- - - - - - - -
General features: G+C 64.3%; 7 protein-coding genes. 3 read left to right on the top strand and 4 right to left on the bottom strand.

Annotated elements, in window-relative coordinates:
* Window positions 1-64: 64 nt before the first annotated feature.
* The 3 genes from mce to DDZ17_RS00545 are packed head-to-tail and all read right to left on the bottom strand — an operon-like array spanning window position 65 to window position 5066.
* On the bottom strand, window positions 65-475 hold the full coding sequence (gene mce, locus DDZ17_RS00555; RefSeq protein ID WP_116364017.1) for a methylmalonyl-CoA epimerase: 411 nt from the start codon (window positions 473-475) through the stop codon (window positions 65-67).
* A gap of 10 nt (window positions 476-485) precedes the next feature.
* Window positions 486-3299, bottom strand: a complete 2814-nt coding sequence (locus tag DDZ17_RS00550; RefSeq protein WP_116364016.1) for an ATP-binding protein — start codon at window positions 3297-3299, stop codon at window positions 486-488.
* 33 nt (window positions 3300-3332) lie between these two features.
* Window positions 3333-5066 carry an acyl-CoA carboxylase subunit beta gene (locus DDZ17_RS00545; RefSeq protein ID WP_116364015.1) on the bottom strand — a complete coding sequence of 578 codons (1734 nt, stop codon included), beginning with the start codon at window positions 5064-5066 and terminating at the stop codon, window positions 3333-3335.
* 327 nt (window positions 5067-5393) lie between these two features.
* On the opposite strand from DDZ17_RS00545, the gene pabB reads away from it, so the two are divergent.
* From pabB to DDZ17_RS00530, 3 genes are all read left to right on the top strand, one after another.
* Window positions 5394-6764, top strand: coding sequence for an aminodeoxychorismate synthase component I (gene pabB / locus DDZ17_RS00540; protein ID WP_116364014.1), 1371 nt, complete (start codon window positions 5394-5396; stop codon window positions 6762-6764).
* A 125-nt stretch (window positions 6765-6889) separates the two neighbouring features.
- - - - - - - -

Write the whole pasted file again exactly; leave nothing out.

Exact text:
General features: G+C 64.3%; 7 protein-coding genes. 3 read left to right on the top strand and 4 right to left on the bottom strand.

Annotated elements, in window-relative coordinates:
* Window positions 1-64: 64 nt before the first annotated feature.
* The 3 genes from mce to DDZ17_RS00545 are packed head-to-tail and all read right to left on the bottom strand — an operon-like array spanning window position 65 to window position 5066.
* On the bottom strand, window positions 65-475 hold the full coding sequence (gene mce, locus DDZ17_RS00555; RefSeq protein ID WP_116364017.1) for a methylmalonyl-CoA epimerase: 411 nt from the start codon (window positions 473-475) through the stop codon (window positions 65-67).
* A gap of 10 nt (window positions 476-485) precedes the next feature.
* Window positions 486-3299, bottom strand: a complete 2814-nt coding sequence (locus tag DDZ17_RS00550; RefSeq protein WP_116364016.1) for an ATP-binding protein — start codon at window positions 3297-3299, stop codon at window positions 486-488.
* 33 nt (window positions 3300-3332) lie between these two features.
* Window positions 3333-5066 carry an acyl-CoA carboxylase subunit beta gene (locus DDZ17_RS00545; RefSeq protein ID WP_116364015.1) on the bottom strand — a complete coding sequence of 578 codons (1734 nt, stop codon included), beginning with the start codon at window positions 5064-5066 and terminating at the stop codon, window positions 3333-3335.
* 327 nt (window positions 5067-5393) lie between these two features.
* On the opposite strand from DDZ17_RS00545, the gene pabB reads away from it, so the two are divergent.
* From pabB to DDZ17_RS00530, 3 genes are all read left to right on the top strand, one after another.
* Window positions 5394-6764, top strand: coding sequence for an aminodeoxychorismate synthase component I (gene pabB / locus DDZ17_RS00540; protein ID WP_116364014.1), 1371 nt, complete (start codon window positions 5394-5396; stop codon window positions 6762-6764).
* A 125-nt stretch (window positions 6765-6889) separates the two neighbouring features.